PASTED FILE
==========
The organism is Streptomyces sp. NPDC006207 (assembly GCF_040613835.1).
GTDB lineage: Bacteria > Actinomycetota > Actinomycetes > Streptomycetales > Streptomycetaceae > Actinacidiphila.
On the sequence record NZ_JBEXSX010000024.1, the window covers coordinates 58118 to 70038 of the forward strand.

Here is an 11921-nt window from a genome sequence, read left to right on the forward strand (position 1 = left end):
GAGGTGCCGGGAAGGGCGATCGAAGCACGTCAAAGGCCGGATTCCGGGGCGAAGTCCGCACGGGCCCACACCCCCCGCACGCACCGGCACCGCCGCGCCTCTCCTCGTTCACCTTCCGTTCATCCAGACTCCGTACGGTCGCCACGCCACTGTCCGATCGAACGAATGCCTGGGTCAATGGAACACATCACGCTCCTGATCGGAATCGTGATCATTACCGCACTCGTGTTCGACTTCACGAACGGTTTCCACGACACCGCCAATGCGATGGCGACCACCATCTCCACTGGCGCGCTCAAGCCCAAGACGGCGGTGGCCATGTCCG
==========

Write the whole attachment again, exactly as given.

The organism is Streptomyces sp. NPDC006207 (assembly GCF_040613835.1).
GTDB lineage: Bacteria > Actinomycetota > Actinomycetes > Streptomycetales > Streptomycetaceae > Actinacidiphila.
On the sequence record NZ_JBEXSX010000024.1, the window covers coordinates 58118 to 70038 of the forward strand.

Here is an 11921-nt window from a genome sequence, read left to right on the forward strand (position 1 = left end):
GAGGTGCCGGGAAGGGCGATCGAAGCACGTCAAAGGCCGGATTCCGGGGCGAAGTCCGCACGGGCCCACACCCCCCGCACGCACCGGCACCGCCGCGCCTCTCCTCGTTCACCTTCCGTTCATCCAGACTCCGTACGGTCGCCACGCCACTGTCCGATCGAACGAATGCCTGGGTCAATGGAACACATCACGCTCCTGATCGGAATCGTGATCATTACCGCACTCGTGTTCGACTTCACGAACGGTTTCCACGACACCGCCAATGCGATGGCGACCACCATCTCCACTGGCGCGCTCAAGCCCAAGACGGCGGTGGCCATGTCCG